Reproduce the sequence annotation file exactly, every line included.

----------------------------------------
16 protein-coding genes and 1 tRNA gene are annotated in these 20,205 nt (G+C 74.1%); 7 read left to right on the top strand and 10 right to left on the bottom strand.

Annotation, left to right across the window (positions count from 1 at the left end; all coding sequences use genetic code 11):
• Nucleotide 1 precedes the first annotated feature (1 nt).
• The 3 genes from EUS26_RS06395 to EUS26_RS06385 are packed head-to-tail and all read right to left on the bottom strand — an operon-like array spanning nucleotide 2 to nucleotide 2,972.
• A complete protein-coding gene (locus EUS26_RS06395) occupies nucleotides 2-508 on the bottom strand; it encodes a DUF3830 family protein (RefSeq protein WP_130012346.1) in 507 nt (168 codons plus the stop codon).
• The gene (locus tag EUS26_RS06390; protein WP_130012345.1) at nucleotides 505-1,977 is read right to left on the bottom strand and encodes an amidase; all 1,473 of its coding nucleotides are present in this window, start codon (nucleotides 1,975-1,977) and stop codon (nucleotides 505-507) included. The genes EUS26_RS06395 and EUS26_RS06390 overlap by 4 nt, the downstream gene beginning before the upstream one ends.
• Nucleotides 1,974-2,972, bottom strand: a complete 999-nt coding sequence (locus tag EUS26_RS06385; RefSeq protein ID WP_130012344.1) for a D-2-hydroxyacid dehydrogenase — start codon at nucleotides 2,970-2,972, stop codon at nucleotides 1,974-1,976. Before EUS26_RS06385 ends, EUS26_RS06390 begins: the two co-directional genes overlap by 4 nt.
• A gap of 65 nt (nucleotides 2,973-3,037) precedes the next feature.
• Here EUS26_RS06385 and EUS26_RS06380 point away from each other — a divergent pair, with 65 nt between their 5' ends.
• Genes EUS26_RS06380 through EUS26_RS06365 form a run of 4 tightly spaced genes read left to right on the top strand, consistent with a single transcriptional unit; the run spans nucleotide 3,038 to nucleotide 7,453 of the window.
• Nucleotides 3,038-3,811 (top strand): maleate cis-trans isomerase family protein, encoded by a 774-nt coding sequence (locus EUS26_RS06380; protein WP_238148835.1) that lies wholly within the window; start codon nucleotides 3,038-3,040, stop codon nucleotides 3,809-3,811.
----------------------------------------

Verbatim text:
16 protein-coding genes and 1 tRNA gene are annotated in these 20,205 nt (G+C 74.1%); 7 read left to right on the top strand and 10 right to left on the bottom strand.

Annotation, left to right across the window (positions count from 1 at the left end; all coding sequences use genetic code 11):
• Nucleotide 1 precedes the first annotated feature (1 nt).
• The 3 genes from EUS26_RS06395 to EUS26_RS06385 are packed head-to-tail and all read right to left on the bottom strand — an operon-like array spanning nucleotide 2 to nucleotide 2,972.
• A complete protein-coding gene (locus EUS26_RS06395) occupies nucleotides 2-508 on the bottom strand; it encodes a DUF3830 family protein (RefSeq protein WP_130012346.1) in 507 nt (168 codons plus the stop codon).
• The gene (locus tag EUS26_RS06390; protein WP_130012345.1) at nucleotides 505-1,977 is read right to left on the bottom strand and encodes an amidase; all 1,473 of its coding nucleotides are present in this window, start codon (nucleotides 1,975-1,977) and stop codon (nucleotides 505-507) included. The genes EUS26_RS06395 and EUS26_RS06390 overlap by 4 nt, the downstream gene beginning before the upstream one ends.
• Nucleotides 1,974-2,972, bottom strand: a complete 999-nt coding sequence (locus tag EUS26_RS06385; RefSeq protein ID WP_130012344.1) for a D-2-hydroxyacid dehydrogenase — start codon at nucleotides 2,970-2,972, stop codon at nucleotides 1,974-1,976. Before EUS26_RS06385 ends, EUS26_RS06390 begins: the two co-directional genes overlap by 4 nt.
• A gap of 65 nt (nucleotides 2,973-3,037) precedes the next feature.
• Here EUS26_RS06385 and EUS26_RS06380 point away from each other — a divergent pair, with 65 nt between their 5' ends.
• Genes EUS26_RS06380 through EUS26_RS06365 form a run of 4 tightly spaced genes read left to right on the top strand, consistent with a single transcriptional unit; the run spans nucleotide 3,038 to nucleotide 7,453 of the window.
• Nucleotides 3,038-3,811 (top strand): maleate cis-trans isomerase family protein, encoded by a 774-nt coding sequence (locus EUS26_RS06380; protein WP_238148835.1) that lies wholly within the window; start codon nucleotides 3,038-3,040, stop codon nucleotides 3,809-3,811.